• CopyPatrol – lists pages with suspected plagiarism for manual review
  • Earwig's Copyvio Detector – check any article for plagiarism, but keep in mind
  • User:CorenSearchBot (deactivated) – automatically patrolled newly created pages for plagiarism and tagged them

See also


  1. ^ "What Constitutes Plagiarism?", Harvard Guide to Using Sources, Harvard University: "In academic writing, it is considered plagiarism to draw any idea or any language from someone else without adequately crediting that source in your paper. It doesn't matter whether the source is a published author, another student, a Web site without clear authorship, a Web site that sells academic papers, or any other person: Taking credit for anyone else's work is stealing, and it is unacceptable in all academic situations, whether you do it intentionally or by accident." The university offers examples of different kinds of plagiarism, including verbatim plagiarism, mosaic plagiarism, inadequate paraphrase, uncited paraphrase, uncited quotation.
  2. ^ "University-wide statement on plagiarism", University of Cambridge.

    For subject-specific guidelines, see "Guidance provided by Faculties and Departments", University of Cambridge.

  3. ^ For example, Smith 2012, p. 1, or Smith, John. Name of Book. Name of Publisher, 2012, p. 1.
  4. ^ "What Constitutes Plagiarism?", Harvard Guide to Using Sources, Harvard University (see "Uncited paraphrase" and "Uncited quotation").

    There may be exceptions when using extensive content from free or copy-left sources, so long as proper attribution is provided in footnote or in the references section at the bottom of the page.

  5. avoid characterizing it in a biased manner
  6. ^ Levy, Neill A. "Tweedledum and Tweedledee: Plagiarism and Copyright", Cinahl Information Systems, 17(3.4), Fall/Winter 1998.
  7. ^ Copyright: Fair Use: "Acknowledging the source of the copyrighted material does not substitute for obtaining permission."
  8. ^ a b c d e f Michael E. Brown, "The Causes of Internal Conflict: An Overview," in Michael E. Brown, et al, Nationalism and Ethnic Conflict, MIT, 2001, p. 14.
  9. ^ United States Copyright Office. "Copyright Law of the United States of America and Related Laws Contained in Title 17 of the United States Code, Circular 92". Retrieved 2009-04-09. A "derivative work" is a work based upon one or more preexisting works, such as a translation, musical arrangement, dramatization, fictionalization, motion picture version, sound recording, art reproduction, abridgment, condensation, or any other form in which a work may be recast, transformed, or adapted.... Subject to sections 107 through 122, the owner of copyright under this title has the exclusive rights to do and to authorize any of the following:...(2) to prepare derivative works based upon the copyrighted work....
  10. . ...large-scale cribbing of foreign-language texts might occur during the process of translation.... The practice persists even though the most flagrant violators are eventually accused and dismissed from their posts.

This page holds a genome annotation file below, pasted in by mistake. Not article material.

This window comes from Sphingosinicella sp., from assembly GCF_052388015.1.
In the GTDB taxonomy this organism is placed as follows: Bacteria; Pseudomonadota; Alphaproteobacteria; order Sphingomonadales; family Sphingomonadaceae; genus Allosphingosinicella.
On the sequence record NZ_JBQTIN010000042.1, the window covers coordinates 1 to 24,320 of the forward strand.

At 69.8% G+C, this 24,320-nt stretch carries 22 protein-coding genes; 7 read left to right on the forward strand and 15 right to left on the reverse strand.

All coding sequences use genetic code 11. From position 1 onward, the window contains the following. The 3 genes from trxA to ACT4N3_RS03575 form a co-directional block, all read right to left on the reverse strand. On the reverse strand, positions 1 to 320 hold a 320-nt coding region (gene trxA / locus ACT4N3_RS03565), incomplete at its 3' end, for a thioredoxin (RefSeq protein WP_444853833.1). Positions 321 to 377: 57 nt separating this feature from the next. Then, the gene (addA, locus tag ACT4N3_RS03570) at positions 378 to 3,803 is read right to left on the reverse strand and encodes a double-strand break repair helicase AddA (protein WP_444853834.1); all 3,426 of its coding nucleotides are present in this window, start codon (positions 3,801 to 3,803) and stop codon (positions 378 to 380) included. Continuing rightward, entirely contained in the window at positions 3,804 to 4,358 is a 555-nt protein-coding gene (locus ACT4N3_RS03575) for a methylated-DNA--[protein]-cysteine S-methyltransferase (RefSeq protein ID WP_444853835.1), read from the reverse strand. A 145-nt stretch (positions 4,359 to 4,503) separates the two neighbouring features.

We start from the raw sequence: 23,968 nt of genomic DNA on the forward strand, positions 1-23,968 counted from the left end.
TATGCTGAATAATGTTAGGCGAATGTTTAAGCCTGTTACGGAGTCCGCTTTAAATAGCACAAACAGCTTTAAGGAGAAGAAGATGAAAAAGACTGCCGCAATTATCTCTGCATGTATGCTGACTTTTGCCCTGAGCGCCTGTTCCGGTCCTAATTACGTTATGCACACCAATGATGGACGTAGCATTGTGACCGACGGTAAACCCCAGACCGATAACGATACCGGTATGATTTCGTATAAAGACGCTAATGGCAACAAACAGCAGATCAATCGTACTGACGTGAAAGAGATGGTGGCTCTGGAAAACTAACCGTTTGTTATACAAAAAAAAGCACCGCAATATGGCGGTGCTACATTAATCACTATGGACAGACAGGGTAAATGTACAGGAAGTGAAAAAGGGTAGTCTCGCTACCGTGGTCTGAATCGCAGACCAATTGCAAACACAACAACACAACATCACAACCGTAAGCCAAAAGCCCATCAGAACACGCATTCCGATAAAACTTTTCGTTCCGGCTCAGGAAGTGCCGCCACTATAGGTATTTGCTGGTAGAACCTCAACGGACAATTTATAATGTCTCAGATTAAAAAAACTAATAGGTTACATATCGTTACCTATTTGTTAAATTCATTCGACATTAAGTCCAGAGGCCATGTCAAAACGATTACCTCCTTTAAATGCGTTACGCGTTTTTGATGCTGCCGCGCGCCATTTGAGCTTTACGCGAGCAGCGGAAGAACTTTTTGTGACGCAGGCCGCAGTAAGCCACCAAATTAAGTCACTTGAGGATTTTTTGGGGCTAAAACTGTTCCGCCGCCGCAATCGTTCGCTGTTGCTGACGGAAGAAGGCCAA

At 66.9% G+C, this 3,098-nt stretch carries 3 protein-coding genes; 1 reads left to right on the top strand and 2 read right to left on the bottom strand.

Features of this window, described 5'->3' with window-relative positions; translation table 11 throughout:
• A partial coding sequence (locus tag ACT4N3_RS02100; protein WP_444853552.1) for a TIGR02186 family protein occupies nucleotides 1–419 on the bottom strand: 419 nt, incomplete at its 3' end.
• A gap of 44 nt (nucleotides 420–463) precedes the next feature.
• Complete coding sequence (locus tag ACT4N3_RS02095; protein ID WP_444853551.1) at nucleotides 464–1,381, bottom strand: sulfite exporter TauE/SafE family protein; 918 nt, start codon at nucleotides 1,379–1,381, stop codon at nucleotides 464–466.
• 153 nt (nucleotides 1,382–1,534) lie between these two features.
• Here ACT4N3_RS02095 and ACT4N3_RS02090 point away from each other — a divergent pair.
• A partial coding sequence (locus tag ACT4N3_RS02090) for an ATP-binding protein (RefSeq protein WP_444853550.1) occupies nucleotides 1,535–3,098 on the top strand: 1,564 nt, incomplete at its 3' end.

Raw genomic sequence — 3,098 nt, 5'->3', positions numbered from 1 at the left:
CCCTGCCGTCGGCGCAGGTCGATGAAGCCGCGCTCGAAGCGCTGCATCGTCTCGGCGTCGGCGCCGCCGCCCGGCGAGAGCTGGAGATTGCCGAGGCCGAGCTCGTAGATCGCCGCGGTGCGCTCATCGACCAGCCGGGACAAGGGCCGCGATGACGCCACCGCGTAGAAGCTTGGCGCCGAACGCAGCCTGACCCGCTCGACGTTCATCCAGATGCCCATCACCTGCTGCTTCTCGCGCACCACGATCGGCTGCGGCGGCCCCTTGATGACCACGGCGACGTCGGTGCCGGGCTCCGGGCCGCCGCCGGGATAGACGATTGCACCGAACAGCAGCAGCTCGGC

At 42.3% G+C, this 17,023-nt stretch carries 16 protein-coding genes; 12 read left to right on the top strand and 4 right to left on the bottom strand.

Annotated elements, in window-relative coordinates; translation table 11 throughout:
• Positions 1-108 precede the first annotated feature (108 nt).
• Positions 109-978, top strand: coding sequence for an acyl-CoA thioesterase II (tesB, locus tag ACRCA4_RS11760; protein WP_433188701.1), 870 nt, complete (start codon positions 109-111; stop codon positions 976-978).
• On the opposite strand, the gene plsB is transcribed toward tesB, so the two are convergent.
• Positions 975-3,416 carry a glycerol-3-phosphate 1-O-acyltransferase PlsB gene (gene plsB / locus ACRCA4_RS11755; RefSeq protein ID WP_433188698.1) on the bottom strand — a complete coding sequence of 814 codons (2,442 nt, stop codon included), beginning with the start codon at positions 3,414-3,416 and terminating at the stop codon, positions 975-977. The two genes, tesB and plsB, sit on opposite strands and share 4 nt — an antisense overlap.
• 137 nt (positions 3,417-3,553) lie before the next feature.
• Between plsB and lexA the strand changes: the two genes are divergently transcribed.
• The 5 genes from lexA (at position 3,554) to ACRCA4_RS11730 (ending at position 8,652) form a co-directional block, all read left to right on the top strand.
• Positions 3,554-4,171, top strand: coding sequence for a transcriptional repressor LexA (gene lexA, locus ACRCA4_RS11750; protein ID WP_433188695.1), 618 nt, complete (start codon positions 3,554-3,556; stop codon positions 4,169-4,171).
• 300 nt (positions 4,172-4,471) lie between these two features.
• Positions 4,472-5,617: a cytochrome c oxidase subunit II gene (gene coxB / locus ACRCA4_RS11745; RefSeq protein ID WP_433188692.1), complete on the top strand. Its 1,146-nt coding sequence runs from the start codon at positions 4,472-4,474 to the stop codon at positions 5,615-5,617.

11. .
  12. reliable source
    , in other words one that is likely to have watchful editors and lawyers; there must be no evidence that the author(s), or publisher(s), of the unattributed use later lost, or settled out of court, a lawsuit based on the unattributed use, or that the publisher issued an apology, or retraction, for plagiarism relating to the unattributed use. Since it is impossible to prove that something does not exist, Wikipedia editors who suspect plagiarism is involved must provide reliable evidence of such a legal judgment, out-of-court settlement, apology, or retraction.
  13. ^ Per Lipson, 2013, p. 43: "If you use someone else's work, cite it... Cite it even if the work is freely available in the public domain... All these rules follow from the same idea: acknowledge what you take from others. The only exception is when you rely on commonly known information." See full Lipson reference above.
  14. Feist Publications v. Rural Telephone Service
  15. . Retrieved 2009-01-13..
  16. ^ Exif data is automatically saved by most modern digital cameras, and includes important information about the camera being used and the date/time of the picture (see File:Cannon.jpg for Exif in action).
  17. ^ XMP is utilized by Adobe in its image manipulation programs; it tracks the history of modification and, when possible, original ownership information (see File:Redding Album Cover.jpg for XMP in action).
  18. DNB
    }} needs the "inline=1" parameter set.
    , use 6 quotation marks to surround "Attribution:" rather than a leading ";"

Further reading

Articles, books, and journals
Digital academic resources
External links
  •[dead link] – Website published by John P. Lesko, associate professor of English at Saginaw Valley State University; editor of Plagiary (see "Further reading"). (Hyperlinked resources, including: a "glossary of terms" relating to plagiarism; a bibliography of "Books and Other Resources"; and profiles of "Famous Plagiarists". "Copyright 2004–2006 Famous / War On Some Rights Reserved").
  • The Plagiarism Checker – Facility for detecting student plagiarism at ("EDUC478: This educational software was designed as a project for the University of Maryland at College Park Department of Education." © Copyright 2002 by Brian Klug.) However, please note, this tool routinely fails to identify material taken from recent published sources whose texts do not appear online. For instance, the Charles Lipson quote appearing in footnote, above, is not detected as being derived verbatim from that source.
  • – By Turnitin (cited by Eisner and Vicinus [below]).
  • "Read a Q&A with the editors on Inside Higher Education" – Interview with Caroline Eisner and Martha Vicinus, editors of Originality, Imitation, and Plagiarism, conducted on April 3, 2008.
  • Seife, Charles (August 31, 2012). "Jonah Lehrer's Journalistic Misdeeds at". Slate Magazine.